Western Red Canadian Cedar: Western red cedar has the ideal density for this kind of application, in my opinion, coming in at a spry 23 pounds per cubic foot. It’s also a great thermal insulator due to this relatively low density and to its high proportion of air space. It has high durability, and cedar is also naturally antimicrobial and antibacterial, which prevents the growth of fungus or other allergens. Even though infrared saunas are dry (unlike traditional steam saunas), which reduces the likelihood of fungal and bacterial growth, antiseptic qualities are still desirable traits since a sauna is a place where you go to sweat profusely, releasing moisture and bacteria. Cedar is also highly resistant to warping, denting, and cracking, even given the broad fluctuation of temperatures in saunas. For these reasons, and because of its hardiness in wet conditions and its natural ability to repel insects, cedar has been the defacto choice of those who build traditional steam saunas for hundreds of years. These last two qualities also make red cedar perfectly suited for infrared saunas that are going to be kept outdoors.
Hemlock: If you’ve ever done any model building or serious wood carving, you may know this wood, which is as inexpensive as it is low in strength. Simply put, Hemlock is just too soft to handle the temperature bursts that saunas subject it to. It makes great material for a picture frame, though.
Basswood: One of the major benefits of basswood is that it is free of harmful toxins and allergens that could bother users; when treated properly it is considered hypoallergenic. Basswood also boasts an excellent strength to weight ratio, and a density that is about 25 pounds per cubic foot.
Poplar: There are many species of poplar, and, unfortunately, most of them are soft and porous, which means they get average marks in tests for strength, resistance to decay, and durability. Poplar isn’t all that well suited for varied hot and cold conditions, either, because of its porous nature and middling strength. While it dents easily, it does score great marks for durability, coming in at 22-31 pounds per cubic foot on average.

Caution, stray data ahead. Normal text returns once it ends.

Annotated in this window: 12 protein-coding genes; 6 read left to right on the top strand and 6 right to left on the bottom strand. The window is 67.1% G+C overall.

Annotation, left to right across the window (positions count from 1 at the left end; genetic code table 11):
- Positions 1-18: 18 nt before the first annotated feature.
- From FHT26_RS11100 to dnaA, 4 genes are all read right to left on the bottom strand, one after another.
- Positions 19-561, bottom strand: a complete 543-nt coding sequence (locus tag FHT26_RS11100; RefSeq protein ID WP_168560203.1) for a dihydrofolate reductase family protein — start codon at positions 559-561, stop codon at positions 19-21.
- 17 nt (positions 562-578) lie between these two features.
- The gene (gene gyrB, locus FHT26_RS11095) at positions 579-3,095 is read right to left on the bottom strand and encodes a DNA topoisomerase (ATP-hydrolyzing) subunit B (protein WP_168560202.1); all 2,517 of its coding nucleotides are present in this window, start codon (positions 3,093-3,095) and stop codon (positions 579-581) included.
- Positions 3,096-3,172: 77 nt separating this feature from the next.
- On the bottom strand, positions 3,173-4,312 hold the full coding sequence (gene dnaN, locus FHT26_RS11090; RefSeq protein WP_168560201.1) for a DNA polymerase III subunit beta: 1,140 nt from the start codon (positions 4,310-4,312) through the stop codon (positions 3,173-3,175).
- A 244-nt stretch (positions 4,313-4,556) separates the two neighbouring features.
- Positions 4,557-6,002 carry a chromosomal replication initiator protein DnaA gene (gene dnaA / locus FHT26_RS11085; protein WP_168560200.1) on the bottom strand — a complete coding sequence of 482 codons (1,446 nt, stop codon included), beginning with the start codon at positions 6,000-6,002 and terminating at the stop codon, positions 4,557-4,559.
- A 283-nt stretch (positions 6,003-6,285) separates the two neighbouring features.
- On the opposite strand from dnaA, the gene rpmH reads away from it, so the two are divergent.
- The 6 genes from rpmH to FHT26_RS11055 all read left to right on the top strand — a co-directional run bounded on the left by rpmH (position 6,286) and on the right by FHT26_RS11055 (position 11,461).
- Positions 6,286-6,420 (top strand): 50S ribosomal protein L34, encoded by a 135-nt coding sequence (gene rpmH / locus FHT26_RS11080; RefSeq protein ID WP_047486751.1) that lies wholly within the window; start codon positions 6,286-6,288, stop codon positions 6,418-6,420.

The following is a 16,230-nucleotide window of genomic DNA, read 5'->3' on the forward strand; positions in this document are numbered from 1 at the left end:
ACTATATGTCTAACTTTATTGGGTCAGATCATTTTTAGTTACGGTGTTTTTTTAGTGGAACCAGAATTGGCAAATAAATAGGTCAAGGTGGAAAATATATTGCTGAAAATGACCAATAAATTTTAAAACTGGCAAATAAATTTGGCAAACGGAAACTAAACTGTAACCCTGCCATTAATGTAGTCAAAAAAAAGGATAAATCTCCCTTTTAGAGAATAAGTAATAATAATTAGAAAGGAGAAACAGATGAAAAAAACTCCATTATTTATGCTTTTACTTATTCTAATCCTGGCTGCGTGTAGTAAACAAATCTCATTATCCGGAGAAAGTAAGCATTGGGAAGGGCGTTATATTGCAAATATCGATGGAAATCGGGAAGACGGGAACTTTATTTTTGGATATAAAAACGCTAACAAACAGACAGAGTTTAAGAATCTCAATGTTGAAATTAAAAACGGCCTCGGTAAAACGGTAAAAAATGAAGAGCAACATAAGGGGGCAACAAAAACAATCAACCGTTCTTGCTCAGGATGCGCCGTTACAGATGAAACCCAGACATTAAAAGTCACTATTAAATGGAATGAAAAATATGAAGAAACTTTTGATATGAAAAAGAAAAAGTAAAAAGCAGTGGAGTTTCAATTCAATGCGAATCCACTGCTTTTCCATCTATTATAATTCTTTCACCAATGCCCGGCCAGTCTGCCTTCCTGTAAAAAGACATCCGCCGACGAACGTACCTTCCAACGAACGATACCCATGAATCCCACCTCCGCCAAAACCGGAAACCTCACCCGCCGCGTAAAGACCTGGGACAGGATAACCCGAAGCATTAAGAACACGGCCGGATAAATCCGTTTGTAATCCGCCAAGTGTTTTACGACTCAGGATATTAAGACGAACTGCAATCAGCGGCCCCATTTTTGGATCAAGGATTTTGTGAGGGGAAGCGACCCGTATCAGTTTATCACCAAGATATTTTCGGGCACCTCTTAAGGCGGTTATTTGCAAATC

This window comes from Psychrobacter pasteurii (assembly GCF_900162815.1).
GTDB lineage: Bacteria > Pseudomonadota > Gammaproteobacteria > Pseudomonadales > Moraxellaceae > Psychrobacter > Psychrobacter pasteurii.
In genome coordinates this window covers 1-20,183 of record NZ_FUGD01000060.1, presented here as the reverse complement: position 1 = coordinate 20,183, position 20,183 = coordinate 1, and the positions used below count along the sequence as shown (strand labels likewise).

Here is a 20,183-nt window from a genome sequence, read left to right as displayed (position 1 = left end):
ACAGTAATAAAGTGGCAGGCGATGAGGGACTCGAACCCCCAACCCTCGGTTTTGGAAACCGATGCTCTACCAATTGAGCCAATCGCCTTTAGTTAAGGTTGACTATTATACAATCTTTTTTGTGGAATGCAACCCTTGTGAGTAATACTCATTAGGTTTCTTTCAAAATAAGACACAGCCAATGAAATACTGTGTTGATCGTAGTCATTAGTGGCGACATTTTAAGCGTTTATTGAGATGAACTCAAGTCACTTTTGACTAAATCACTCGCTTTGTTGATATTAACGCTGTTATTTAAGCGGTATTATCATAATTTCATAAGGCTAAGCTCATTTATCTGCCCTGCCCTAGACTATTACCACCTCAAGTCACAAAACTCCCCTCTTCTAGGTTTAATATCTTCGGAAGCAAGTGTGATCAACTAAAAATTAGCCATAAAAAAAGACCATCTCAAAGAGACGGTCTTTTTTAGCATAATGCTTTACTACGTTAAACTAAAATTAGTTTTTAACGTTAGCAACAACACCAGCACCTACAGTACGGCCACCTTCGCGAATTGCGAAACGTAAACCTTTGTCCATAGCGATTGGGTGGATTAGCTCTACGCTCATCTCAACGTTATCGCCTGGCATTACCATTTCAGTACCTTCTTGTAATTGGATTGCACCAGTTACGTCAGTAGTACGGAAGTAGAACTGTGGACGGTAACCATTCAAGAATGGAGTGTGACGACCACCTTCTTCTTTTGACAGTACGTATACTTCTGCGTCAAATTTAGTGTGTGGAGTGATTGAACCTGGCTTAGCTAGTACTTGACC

Pines: Honestly, when it comes to wood choices for an infrared sauna, pine of any kind is the worst possible choice, in my opinion. This wood is low in strength, overly lightweight, and has poor decay resistance. Pine is also more likely to splinter than many of the other choices on our list, and it’s high in resin content, which is liable to irritate your eyes and sinuses during use. Stay away.
Pick the Perfect Wood for You
In order to pick the best wood for your sauna, you must know all you can about your options, specifically how each wood interacts with the sauna environment. The section above should have you well-versed by this point, enough to make an educated decision. It’s probably clear that I prefer cedar for both indoor and outdoor saunas for all the reasons I’ve listed above. In addition, I just think it’s a good looking wood, and with its red or pinkish hue, it looks sharp in any room, and especially so outdoors on a patio or deck. Nordic spruce is also another good option, with its low-odor, hypoallergenic properties.
With equipment that will affect your personal health, every component matters, from the heaters to the wood panels that make up the sides. There are many health benefits to be gained from regular use of a far infrared sauna, including weight loss, stress relief, and detoxification, but you don’t want to limit the potential of your sauna by choosing a wood that prevents it from doing its job properly.
SaunaCloud only sells sauna made from the highest quality materials– from the heaters to the wood–and built in a way that doesn’t cut corners. Over the years, I’ve done extensive research into what materials make the best infrared saunas, and I wouldn’t sell a sauna that didn’t line up with what I’ve found in my research is best. With Sauna Cloud, you can rest assured that you’ll be getting wood of the utmost quality, uniquely suited for the job it’s performing.